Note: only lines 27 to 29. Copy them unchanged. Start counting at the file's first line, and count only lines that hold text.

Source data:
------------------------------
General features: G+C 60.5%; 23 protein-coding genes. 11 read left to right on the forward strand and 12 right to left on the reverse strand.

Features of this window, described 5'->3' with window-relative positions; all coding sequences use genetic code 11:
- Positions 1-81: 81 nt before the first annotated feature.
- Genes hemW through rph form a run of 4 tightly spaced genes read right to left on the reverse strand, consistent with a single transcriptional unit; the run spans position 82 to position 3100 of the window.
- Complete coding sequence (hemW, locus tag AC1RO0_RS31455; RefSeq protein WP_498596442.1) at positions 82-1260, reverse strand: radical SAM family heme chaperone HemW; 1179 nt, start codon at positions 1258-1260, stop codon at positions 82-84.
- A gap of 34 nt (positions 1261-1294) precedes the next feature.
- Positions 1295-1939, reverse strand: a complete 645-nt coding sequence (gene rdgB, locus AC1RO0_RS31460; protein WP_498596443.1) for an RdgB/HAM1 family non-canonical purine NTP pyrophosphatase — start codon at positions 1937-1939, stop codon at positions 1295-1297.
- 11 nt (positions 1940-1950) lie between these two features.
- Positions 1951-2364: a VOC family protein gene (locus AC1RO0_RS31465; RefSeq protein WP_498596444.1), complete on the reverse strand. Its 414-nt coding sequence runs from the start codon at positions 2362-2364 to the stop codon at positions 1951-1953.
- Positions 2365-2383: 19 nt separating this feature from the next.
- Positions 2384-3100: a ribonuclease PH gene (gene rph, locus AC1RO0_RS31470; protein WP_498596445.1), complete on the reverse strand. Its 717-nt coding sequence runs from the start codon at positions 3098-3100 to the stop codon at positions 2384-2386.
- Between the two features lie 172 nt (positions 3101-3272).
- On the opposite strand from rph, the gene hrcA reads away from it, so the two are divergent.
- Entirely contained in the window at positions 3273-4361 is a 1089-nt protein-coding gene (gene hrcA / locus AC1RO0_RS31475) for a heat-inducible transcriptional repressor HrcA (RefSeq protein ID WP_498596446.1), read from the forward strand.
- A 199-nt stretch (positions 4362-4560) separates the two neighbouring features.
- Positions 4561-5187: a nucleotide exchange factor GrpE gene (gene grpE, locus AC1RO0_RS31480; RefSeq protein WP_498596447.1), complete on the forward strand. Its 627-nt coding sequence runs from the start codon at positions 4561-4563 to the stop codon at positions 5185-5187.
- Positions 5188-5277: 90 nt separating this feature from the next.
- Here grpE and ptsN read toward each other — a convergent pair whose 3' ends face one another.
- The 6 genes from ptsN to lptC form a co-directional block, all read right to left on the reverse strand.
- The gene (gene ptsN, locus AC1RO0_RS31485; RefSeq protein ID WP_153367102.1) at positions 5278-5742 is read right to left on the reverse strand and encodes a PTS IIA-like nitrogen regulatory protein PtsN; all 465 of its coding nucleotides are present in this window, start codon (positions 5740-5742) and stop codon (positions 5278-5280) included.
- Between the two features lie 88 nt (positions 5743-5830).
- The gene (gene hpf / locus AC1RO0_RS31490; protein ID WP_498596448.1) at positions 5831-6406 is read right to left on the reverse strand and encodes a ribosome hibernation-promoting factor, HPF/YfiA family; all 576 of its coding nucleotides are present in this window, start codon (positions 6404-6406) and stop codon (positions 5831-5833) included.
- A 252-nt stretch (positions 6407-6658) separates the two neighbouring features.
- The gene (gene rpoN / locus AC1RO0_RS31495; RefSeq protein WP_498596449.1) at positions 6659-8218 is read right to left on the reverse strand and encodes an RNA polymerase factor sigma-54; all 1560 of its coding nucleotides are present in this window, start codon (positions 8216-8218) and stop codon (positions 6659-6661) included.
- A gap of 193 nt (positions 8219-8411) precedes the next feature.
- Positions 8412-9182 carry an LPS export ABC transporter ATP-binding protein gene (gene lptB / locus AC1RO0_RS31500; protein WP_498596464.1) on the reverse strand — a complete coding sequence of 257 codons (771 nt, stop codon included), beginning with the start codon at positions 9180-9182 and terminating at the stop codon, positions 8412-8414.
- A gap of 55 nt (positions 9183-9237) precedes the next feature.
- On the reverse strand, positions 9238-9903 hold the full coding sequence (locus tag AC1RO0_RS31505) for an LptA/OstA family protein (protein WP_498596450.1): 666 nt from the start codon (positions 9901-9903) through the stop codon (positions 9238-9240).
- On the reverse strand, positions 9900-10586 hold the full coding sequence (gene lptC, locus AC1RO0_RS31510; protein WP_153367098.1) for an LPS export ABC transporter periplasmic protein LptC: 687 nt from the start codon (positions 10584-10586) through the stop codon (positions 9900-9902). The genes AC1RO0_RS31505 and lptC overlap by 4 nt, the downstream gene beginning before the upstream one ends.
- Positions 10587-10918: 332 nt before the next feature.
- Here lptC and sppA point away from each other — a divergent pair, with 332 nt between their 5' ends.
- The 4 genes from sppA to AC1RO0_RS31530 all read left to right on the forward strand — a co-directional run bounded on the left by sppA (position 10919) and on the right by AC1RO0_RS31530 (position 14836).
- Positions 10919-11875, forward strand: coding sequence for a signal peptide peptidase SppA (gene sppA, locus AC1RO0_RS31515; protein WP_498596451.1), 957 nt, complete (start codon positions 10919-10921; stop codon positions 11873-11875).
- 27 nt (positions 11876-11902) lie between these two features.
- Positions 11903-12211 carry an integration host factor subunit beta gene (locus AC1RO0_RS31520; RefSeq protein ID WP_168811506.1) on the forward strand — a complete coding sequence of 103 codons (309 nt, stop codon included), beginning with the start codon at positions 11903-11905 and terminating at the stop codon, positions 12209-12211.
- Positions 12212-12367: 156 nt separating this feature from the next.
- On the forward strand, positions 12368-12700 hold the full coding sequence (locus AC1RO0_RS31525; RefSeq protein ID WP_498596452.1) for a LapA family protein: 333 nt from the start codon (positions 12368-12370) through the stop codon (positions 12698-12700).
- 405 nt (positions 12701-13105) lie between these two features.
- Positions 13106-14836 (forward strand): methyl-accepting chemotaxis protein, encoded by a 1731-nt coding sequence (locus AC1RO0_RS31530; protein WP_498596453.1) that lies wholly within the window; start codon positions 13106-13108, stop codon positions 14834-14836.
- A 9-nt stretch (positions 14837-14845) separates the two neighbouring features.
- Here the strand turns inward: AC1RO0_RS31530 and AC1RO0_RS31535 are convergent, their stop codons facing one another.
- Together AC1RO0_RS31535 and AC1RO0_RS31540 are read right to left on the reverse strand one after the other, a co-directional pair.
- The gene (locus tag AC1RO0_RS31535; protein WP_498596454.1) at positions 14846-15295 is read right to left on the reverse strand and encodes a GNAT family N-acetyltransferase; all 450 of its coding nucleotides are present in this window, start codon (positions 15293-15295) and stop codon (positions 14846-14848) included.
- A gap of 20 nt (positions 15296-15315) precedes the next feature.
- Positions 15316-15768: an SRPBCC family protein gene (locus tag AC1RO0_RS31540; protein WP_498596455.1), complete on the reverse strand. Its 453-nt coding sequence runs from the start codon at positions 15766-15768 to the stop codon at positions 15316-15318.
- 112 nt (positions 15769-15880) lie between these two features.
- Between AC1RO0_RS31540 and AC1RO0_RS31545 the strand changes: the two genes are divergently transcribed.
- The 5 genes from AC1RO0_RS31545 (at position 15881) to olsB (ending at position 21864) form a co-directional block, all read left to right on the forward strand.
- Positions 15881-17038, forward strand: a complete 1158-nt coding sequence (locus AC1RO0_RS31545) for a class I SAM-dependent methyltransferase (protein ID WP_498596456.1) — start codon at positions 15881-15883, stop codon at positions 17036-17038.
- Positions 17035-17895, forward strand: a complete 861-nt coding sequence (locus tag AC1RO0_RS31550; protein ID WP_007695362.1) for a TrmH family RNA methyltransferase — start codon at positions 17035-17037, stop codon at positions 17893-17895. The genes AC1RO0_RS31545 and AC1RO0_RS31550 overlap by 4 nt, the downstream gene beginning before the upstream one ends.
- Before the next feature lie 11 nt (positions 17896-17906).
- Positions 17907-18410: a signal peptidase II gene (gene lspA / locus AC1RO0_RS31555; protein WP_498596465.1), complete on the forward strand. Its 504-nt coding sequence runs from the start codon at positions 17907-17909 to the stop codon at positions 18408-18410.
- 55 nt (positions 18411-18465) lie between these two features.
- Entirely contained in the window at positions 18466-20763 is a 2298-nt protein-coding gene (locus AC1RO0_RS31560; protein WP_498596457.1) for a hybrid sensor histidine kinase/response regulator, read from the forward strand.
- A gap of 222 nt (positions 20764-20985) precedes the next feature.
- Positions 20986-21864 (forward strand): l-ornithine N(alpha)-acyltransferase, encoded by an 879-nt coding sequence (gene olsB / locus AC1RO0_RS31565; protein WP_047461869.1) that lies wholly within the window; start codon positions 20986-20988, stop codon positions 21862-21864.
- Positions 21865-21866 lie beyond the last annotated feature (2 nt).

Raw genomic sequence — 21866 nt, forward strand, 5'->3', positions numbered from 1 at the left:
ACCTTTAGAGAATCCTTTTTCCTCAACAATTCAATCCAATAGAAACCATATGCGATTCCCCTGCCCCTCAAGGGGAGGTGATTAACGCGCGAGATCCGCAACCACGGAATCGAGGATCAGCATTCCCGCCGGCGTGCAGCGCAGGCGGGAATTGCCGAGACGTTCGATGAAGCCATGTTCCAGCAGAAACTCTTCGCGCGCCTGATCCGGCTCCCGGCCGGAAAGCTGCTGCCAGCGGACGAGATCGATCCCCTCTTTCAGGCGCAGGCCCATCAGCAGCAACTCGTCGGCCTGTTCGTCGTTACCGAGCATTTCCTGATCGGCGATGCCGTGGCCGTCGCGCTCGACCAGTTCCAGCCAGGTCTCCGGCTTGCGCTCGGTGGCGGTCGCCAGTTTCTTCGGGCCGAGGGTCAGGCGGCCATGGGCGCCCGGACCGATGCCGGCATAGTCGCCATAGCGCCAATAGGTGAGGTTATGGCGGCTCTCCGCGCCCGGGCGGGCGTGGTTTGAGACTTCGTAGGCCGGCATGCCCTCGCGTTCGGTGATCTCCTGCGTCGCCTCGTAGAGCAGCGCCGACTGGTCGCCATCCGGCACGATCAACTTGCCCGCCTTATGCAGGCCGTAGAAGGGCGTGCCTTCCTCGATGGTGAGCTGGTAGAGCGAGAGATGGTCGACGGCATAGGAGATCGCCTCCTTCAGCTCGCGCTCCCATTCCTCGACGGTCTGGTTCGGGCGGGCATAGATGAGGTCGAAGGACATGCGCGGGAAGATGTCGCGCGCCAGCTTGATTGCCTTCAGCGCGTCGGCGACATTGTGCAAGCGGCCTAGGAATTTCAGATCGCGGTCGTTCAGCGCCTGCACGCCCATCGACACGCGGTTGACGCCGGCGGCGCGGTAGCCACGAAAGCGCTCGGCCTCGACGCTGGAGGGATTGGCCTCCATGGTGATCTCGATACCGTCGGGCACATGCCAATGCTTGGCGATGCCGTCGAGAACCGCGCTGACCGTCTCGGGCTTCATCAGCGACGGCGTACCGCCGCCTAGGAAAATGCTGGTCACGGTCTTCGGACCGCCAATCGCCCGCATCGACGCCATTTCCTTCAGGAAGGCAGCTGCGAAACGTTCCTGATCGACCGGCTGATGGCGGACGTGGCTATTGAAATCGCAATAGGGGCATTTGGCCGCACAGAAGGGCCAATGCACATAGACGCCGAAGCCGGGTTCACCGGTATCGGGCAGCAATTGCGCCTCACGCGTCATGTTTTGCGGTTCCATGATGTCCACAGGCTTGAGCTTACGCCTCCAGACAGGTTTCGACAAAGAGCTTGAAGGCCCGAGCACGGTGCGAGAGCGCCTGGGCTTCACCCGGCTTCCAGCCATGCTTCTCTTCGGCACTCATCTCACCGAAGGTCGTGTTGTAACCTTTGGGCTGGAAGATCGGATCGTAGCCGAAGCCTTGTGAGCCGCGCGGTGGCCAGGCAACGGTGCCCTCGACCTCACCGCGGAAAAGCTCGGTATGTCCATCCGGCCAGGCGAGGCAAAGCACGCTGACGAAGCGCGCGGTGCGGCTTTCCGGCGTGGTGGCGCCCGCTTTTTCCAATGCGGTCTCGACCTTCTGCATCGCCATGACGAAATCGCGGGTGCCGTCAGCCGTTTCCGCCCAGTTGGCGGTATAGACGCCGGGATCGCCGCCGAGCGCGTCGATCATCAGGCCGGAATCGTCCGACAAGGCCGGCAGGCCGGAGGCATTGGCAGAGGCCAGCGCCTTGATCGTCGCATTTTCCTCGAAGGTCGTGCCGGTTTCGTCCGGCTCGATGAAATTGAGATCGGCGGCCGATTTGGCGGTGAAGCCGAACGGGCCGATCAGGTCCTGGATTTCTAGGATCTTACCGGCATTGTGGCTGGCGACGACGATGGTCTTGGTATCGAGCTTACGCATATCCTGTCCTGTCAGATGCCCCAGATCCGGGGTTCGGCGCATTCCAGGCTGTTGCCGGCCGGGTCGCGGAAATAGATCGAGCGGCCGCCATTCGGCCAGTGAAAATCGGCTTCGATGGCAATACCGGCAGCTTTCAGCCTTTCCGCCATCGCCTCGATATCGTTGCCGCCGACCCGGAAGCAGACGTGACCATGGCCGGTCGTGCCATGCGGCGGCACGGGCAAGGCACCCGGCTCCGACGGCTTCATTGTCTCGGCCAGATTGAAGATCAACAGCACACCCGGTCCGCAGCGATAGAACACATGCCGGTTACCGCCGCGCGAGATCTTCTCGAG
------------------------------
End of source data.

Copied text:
- A gap of 55 nt (positions 9183-9237) precedes the next feature.
- On the reverse strand, positions 9238-9903 hold the full coding sequence (locus tag AC1RO0_RS31505) for an LptA/OstA family protein (protein WP_498596450.1): 666 nt from the start codon (positions 9901-9903) through the stop codon (positions 9238-9240).
- On the reverse strand, positions 9900-10586 hold the full coding sequence (gene lptC, locus AC1RO0_RS31510; protein WP_153367098.1) for an LPS export ABC transporter periplasmic protein LptC: 687 nt from the start codon (positions 10584-10586) through the stop codon (positions 9900-9902). The genes AC1RO0_RS31505 and lptC overlap by 4 nt, the downstream gene beginning before the upstream one ends.